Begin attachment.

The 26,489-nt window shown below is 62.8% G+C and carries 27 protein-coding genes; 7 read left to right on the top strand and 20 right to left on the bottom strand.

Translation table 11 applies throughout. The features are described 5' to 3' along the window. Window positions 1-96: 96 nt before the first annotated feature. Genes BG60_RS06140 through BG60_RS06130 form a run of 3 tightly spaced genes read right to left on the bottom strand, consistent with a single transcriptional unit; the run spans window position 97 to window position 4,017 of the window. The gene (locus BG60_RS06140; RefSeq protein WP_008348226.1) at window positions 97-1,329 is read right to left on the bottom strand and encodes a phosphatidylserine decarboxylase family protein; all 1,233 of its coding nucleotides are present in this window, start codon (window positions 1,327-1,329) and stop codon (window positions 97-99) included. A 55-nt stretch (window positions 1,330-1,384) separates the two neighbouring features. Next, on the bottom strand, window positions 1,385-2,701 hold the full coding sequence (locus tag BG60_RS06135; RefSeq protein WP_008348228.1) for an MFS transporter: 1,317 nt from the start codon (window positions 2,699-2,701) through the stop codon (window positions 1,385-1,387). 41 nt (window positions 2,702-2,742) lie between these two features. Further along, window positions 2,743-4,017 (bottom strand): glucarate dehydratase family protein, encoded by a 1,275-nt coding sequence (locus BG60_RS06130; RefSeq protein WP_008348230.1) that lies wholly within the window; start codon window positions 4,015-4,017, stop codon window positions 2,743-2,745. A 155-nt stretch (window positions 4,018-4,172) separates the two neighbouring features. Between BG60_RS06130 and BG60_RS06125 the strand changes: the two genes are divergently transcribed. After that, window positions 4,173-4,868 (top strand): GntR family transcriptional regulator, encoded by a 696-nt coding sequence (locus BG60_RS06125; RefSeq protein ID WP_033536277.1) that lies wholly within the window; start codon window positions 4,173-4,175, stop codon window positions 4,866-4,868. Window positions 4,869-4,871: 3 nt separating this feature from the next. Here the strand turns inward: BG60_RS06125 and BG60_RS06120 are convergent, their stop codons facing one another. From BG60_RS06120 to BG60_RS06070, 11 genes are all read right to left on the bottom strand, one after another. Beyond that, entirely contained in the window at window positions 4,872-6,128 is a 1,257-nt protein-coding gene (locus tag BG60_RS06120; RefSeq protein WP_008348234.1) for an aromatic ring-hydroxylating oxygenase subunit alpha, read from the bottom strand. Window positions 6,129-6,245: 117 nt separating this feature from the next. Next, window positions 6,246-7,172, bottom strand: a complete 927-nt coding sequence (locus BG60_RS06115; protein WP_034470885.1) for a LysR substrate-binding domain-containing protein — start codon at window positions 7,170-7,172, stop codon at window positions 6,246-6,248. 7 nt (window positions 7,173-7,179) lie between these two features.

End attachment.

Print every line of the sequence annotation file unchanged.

The 26,489-nt window shown below is 62.8% G+C and carries 27 protein-coding genes; 7 read left to right on the top strand and 20 right to left on the bottom strand.

Translation table 11 applies throughout. The features are described 5' to 3' along the window. Window positions 1-96: 96 nt before the first annotated feature. Genes BG60_RS06140 through BG60_RS06130 form a run of 3 tightly spaced genes read right to left on the bottom strand, consistent with a single transcriptional unit; the run spans window position 97 to window position 4,017 of the window. The gene (locus BG60_RS06140; RefSeq protein WP_008348226.1) at window positions 97-1,329 is read right to left on the bottom strand and encodes a phosphatidylserine decarboxylase family protein; all 1,233 of its coding nucleotides are present in this window, start codon (window positions 1,327-1,329) and stop codon (window positions 97-99) included. A 55-nt stretch (window positions 1,330-1,384) separates the two neighbouring features. Next, on the bottom strand, window positions 1,385-2,701 hold the full coding sequence (locus tag BG60_RS06135; RefSeq protein WP_008348228.1) for an MFS transporter: 1,317 nt from the start codon (window positions 2,699-2,701) through the stop codon (window positions 1,385-1,387). 41 nt (window positions 2,702-2,742) lie between these two features. Further along, window positions 2,743-4,017 (bottom strand): glucarate dehydratase family protein, encoded by a 1,275-nt coding sequence (locus BG60_RS06130; RefSeq protein WP_008348230.1) that lies wholly within the window; start codon window positions 4,015-4,017, stop codon window positions 2,743-2,745. A 155-nt stretch (window positions 4,018-4,172) separates the two neighbouring features. Between BG60_RS06130 and BG60_RS06125 the strand changes: the two genes are divergently transcribed. After that, window positions 4,173-4,868 (top strand): GntR family transcriptional regulator, encoded by a 696-nt coding sequence (locus BG60_RS06125; RefSeq protein ID WP_033536277.1) that lies wholly within the window; start codon window positions 4,173-4,175, stop codon window positions 4,866-4,868. Window positions 4,869-4,871: 3 nt separating this feature from the next. Here the strand turns inward: BG60_RS06125 and BG60_RS06120 are convergent, their stop codons facing one another. From BG60_RS06120 to BG60_RS06070, 11 genes are all read right to left on the bottom strand, one after another. Beyond that, entirely contained in the window at window positions 4,872-6,128 is a 1,257-nt protein-coding gene (locus tag BG60_RS06120; RefSeq protein WP_008348234.1) for an aromatic ring-hydroxylating oxygenase subunit alpha, read from the bottom strand. Window positions 6,129-6,245: 117 nt separating this feature from the next. Next, window positions 6,246-7,172, bottom strand: a complete 927-nt coding sequence (locus BG60_RS06115; protein WP_034470885.1) for a LysR substrate-binding domain-containing protein — start codon at window positions 7,170-7,172, stop codon at window positions 6,246-6,248. 7 nt (window positions 7,173-7,179) lie between these two features.